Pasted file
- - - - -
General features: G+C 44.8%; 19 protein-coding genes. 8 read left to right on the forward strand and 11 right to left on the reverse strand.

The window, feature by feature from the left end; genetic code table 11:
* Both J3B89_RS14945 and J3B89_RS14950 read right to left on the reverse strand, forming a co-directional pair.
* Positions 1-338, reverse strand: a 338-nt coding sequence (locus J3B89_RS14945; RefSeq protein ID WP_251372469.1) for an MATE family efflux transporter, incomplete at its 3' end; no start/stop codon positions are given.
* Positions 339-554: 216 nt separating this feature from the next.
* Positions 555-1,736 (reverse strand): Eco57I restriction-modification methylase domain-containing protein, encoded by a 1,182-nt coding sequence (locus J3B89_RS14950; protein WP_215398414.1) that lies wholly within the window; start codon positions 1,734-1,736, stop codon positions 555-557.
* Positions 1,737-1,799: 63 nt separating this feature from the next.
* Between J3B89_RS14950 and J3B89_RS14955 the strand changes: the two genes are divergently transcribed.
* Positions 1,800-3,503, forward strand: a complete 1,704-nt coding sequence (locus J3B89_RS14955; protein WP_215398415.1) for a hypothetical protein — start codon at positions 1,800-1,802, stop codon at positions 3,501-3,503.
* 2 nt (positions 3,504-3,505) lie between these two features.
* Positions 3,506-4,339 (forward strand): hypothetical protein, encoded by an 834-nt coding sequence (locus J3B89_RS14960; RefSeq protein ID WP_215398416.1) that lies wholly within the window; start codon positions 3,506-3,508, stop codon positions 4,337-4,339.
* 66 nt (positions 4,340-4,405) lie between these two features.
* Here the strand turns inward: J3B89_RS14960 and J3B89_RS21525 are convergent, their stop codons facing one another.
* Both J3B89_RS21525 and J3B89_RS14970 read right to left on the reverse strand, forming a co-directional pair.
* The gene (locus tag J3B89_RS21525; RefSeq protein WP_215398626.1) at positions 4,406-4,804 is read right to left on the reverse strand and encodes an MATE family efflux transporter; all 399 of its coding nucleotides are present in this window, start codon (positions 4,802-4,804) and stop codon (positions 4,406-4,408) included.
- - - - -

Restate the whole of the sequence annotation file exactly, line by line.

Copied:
General features: G+C 44.8%; 19 protein-coding genes. 8 read left to right on the forward strand and 11 right to left on the reverse strand.

The window, feature by feature from the left end; genetic code table 11:
* Both J3B89_RS14945 and J3B89_RS14950 read right to left on the reverse strand, forming a co-directional pair.
* Positions 1-338, reverse strand: a 338-nt coding sequence (locus J3B89_RS14945; RefSeq protein ID WP_251372469.1) for an MATE family efflux transporter, incomplete at its 3' end; no start/stop codon positions are given.
* Positions 339-554: 216 nt separating this feature from the next.
* Positions 555-1,736 (reverse strand): Eco57I restriction-modification methylase domain-containing protein, encoded by a 1,182-nt coding sequence (locus J3B89_RS14950; protein WP_215398414.1) that lies wholly within the window; start codon positions 1,734-1,736, stop codon positions 555-557.
* Positions 1,737-1,799: 63 nt separating this feature from the next.
* Between J3B89_RS14950 and J3B89_RS14955 the strand changes: the two genes are divergently transcribed.
* Positions 1,800-3,503, forward strand: a complete 1,704-nt coding sequence (locus J3B89_RS14955; protein WP_215398415.1) for a hypothetical protein — start codon at positions 1,800-1,802, stop codon at positions 3,501-3,503.
* 2 nt (positions 3,504-3,505) lie between these two features.
* Positions 3,506-4,339 (forward strand): hypothetical protein, encoded by an 834-nt coding sequence (locus J3B89_RS14960; RefSeq protein ID WP_215398416.1) that lies wholly within the window; start codon positions 3,506-3,508, stop codon positions 4,337-4,339.
* 66 nt (positions 4,340-4,405) lie between these two features.
* Here the strand turns inward: J3B89_RS14960 and J3B89_RS21525 are convergent, their stop codons facing one another.
* Both J3B89_RS21525 and J3B89_RS14970 read right to left on the reverse strand, forming a co-directional pair.
* The gene (locus tag J3B89_RS21525; RefSeq protein WP_215398626.1) at positions 4,406-4,804 is read right to left on the reverse strand and encodes an MATE family efflux transporter; all 399 of its coding nucleotides are present in this window, start codon (positions 4,802-4,804) and stop codon (positions 4,406-4,408) included.